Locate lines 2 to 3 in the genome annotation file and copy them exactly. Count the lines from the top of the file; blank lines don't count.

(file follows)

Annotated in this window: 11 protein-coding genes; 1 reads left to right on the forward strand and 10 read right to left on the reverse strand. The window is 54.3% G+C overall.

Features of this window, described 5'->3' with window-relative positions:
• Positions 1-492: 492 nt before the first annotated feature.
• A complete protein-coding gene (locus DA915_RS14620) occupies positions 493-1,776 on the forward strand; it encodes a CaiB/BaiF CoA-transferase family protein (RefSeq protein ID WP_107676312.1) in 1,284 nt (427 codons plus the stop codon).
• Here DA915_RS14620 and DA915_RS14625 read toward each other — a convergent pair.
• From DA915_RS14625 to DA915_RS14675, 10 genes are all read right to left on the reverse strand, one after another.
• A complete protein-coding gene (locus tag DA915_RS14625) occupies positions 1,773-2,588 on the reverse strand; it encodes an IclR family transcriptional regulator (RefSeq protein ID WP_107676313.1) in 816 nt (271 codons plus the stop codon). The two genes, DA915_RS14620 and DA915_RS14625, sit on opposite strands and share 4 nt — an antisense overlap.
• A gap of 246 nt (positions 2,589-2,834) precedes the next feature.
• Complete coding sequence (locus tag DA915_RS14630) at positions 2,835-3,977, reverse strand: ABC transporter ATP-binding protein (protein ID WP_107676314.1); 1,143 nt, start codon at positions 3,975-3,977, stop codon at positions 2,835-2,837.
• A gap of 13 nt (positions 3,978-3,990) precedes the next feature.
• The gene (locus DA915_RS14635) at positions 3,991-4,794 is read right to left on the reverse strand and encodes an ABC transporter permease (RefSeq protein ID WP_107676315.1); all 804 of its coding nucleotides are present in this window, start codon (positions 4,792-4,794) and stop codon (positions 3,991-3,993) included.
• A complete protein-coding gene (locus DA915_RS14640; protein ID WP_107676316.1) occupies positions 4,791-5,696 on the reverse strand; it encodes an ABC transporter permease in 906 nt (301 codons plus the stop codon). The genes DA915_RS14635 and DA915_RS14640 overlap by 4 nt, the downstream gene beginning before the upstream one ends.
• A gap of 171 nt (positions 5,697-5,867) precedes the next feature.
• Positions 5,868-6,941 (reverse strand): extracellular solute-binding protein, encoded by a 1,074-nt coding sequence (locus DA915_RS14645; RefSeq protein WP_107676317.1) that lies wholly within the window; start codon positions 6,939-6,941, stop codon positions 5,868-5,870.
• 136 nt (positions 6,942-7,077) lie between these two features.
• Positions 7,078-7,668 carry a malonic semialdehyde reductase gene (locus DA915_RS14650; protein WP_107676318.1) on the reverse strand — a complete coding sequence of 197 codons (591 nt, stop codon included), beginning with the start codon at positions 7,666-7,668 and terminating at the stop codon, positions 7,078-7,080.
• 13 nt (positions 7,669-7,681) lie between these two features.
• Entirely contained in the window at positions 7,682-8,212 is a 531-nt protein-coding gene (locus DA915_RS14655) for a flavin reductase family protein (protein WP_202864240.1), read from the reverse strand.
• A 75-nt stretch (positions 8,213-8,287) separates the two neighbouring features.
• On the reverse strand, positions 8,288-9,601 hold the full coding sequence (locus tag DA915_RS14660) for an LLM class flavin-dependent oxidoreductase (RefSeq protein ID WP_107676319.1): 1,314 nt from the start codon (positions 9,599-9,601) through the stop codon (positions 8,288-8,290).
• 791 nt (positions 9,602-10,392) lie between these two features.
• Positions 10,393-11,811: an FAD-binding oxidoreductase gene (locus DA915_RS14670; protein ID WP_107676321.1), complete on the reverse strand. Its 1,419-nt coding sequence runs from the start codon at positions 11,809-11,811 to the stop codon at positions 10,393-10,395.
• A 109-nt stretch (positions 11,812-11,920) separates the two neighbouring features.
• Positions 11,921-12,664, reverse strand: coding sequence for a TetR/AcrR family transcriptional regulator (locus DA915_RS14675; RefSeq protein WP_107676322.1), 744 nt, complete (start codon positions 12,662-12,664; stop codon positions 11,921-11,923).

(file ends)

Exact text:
Features of this window, described 5'->3' with window-relative positions:
• Positions 1-492: 492 nt before the first annotated feature.